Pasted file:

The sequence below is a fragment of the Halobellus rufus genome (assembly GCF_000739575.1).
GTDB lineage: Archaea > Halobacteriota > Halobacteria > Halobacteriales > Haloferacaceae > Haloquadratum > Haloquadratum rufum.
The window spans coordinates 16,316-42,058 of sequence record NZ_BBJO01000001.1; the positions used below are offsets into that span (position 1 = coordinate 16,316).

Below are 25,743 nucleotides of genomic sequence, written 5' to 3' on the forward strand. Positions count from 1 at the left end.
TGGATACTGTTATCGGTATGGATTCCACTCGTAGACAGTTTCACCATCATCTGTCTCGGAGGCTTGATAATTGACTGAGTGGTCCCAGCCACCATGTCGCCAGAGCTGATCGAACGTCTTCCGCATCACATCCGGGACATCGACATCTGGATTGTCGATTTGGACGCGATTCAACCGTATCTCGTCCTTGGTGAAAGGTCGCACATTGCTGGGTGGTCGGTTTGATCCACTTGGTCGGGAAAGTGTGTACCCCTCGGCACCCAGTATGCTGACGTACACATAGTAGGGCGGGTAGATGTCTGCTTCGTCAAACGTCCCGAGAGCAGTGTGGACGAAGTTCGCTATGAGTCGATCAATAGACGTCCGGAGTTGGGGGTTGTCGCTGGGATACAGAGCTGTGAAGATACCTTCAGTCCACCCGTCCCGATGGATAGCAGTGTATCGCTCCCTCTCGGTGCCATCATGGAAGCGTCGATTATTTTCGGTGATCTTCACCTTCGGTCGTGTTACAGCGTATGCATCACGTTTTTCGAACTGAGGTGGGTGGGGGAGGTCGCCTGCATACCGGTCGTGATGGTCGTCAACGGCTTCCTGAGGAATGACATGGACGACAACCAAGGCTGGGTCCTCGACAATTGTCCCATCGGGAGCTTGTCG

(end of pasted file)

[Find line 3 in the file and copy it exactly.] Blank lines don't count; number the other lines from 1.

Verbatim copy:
The window spans coordinates 16,316-42,058 of sequence record NZ_BBJO01000001.1; the positions used below are offsets into that span (position 1 = coordinate 16,316).